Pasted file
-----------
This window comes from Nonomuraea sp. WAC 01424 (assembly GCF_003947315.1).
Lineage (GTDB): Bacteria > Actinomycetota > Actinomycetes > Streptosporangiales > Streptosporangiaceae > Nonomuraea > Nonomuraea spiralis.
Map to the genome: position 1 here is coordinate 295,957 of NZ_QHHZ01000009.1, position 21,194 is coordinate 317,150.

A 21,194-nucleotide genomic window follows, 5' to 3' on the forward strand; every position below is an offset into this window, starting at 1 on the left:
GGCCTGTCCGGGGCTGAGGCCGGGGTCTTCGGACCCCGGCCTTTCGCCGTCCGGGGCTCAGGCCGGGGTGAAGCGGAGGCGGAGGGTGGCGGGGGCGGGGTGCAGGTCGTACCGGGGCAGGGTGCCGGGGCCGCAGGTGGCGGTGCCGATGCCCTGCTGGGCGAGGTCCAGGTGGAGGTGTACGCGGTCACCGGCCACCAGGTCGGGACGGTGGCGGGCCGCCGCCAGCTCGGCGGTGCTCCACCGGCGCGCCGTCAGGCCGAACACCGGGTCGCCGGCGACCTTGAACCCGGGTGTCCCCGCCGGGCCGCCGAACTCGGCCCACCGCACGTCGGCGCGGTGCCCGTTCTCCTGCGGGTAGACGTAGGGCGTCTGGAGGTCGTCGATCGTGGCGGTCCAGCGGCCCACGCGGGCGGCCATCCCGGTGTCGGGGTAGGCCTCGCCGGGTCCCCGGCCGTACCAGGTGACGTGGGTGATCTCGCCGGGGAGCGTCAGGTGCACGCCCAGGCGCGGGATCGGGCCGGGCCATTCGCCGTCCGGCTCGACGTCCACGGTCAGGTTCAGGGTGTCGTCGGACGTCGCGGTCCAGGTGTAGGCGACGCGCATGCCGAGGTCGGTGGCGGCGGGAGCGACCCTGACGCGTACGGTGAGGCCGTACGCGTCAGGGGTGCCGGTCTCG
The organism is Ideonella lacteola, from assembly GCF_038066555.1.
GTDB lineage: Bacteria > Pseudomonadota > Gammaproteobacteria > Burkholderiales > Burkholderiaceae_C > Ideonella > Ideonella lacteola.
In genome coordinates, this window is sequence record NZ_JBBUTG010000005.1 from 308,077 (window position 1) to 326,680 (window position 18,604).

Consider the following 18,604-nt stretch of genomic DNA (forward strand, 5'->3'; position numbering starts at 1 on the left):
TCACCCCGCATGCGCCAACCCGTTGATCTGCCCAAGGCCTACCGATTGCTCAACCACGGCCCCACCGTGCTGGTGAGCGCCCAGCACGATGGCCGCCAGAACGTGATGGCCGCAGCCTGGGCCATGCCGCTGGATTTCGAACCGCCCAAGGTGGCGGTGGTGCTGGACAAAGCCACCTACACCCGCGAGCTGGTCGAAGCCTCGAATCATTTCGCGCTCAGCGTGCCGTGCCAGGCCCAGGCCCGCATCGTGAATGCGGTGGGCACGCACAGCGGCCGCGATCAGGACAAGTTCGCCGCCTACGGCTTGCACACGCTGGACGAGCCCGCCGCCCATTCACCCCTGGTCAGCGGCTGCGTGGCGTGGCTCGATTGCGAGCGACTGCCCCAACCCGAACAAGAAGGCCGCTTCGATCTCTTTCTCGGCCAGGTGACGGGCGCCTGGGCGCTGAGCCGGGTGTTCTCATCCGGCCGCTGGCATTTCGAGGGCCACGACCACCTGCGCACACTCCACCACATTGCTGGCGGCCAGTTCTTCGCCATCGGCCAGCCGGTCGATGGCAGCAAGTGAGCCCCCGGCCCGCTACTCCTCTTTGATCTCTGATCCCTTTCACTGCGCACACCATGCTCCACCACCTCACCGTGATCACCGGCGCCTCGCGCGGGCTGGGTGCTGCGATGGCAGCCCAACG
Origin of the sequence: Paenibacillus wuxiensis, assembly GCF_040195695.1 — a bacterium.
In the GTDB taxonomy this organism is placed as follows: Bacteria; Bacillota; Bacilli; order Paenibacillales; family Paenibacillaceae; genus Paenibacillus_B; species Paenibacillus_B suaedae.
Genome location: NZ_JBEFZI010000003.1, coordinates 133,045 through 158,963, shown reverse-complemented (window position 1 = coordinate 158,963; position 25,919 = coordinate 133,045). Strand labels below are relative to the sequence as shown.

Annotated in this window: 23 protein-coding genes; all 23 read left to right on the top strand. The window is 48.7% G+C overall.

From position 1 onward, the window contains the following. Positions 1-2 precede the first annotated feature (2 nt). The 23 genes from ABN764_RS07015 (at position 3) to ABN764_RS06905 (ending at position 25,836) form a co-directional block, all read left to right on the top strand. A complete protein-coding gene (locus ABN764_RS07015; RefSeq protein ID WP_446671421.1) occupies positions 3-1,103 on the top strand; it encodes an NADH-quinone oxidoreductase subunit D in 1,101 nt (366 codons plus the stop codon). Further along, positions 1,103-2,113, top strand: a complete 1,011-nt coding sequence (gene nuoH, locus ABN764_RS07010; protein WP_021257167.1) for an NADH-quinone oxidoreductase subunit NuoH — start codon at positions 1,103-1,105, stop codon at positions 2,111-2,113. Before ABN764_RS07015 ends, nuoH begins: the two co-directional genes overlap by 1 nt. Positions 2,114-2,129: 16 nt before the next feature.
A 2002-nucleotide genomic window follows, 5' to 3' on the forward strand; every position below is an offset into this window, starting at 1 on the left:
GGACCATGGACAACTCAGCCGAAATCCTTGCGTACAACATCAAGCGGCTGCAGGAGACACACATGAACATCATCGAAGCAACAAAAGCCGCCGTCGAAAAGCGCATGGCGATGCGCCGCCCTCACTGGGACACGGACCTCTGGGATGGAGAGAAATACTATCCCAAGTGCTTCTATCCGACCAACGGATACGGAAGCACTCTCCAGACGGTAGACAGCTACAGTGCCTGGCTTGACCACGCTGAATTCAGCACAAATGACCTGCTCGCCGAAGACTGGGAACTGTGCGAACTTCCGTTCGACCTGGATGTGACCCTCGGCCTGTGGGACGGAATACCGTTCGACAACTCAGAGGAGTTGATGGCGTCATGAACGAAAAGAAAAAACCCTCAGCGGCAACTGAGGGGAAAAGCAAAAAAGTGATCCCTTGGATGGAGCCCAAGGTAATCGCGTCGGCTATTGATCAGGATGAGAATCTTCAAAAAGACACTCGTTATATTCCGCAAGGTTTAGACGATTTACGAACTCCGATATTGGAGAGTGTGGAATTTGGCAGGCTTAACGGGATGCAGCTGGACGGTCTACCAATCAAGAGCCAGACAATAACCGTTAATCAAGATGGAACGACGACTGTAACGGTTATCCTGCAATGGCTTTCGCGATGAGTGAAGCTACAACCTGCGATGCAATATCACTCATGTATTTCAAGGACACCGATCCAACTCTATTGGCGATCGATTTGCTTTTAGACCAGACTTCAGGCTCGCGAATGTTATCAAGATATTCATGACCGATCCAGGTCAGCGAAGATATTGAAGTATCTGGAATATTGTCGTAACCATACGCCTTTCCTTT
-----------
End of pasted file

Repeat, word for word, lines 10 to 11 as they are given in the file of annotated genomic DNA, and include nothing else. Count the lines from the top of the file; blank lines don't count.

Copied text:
TCACCCCGCATGCGCCAACCCGTTGATCTGCCCAAGGCCTACCGATTGCTCAACCACGGCCCCACCGTGCTGGTGAGCGCCCAGCACGATGGCCGCCAGAACGTGATGGCCGCAGCCTGGGCCATGCCGCTGGATTTCGAACCGCCCAAGGTGGCGGTGGTGCTGGACAAAGCCACCTACACCCGCGAGCTGGTCGAAGCCTCGAATCATTTCGCGCTCAGCGTGCCGTGCCAGGCCCAGGCCCGCATCGTGAATGCGGTGGGCACGCACAGCGGCCGCGATCAGGACAAGTTCGCCGCCTACGGCTTGCACACGCTGGACGAGCCCGCCGCCCATTCACCCCTGGTCAGCGGCTGCGTGGCGTGGCTCGATTGCGAGCGACTGCCCCAACCCGAACAAGAAGGCCGCTTCGATCTCTTTCTCGGCCAGGTGACGGGCGCCTGGGCGCTGAGCCGGGTGTTCTCATCCGGCCGCTGGCATTTCGAGGGCCACGACCACCTGCGCACACTCCACCACATTGCTGGCGGCCAGTTCTTCGCCATCGGCCAGCCGGTCGATGGCAGCAAGTGAGCCCCCGGCCCGCTACTCCTCTTTGATCTCTGATCCCTTTCACTGCGCACACCATGCTCCACCACCTCACCGTGATCACCGGCGCCTCGCGCGGGCTGGGTGCTGCGATGGCAGCCCAACG
Origin of the sequence: Paenibacillus wuxiensis, assembly GCF_040195695.1 — a bacterium.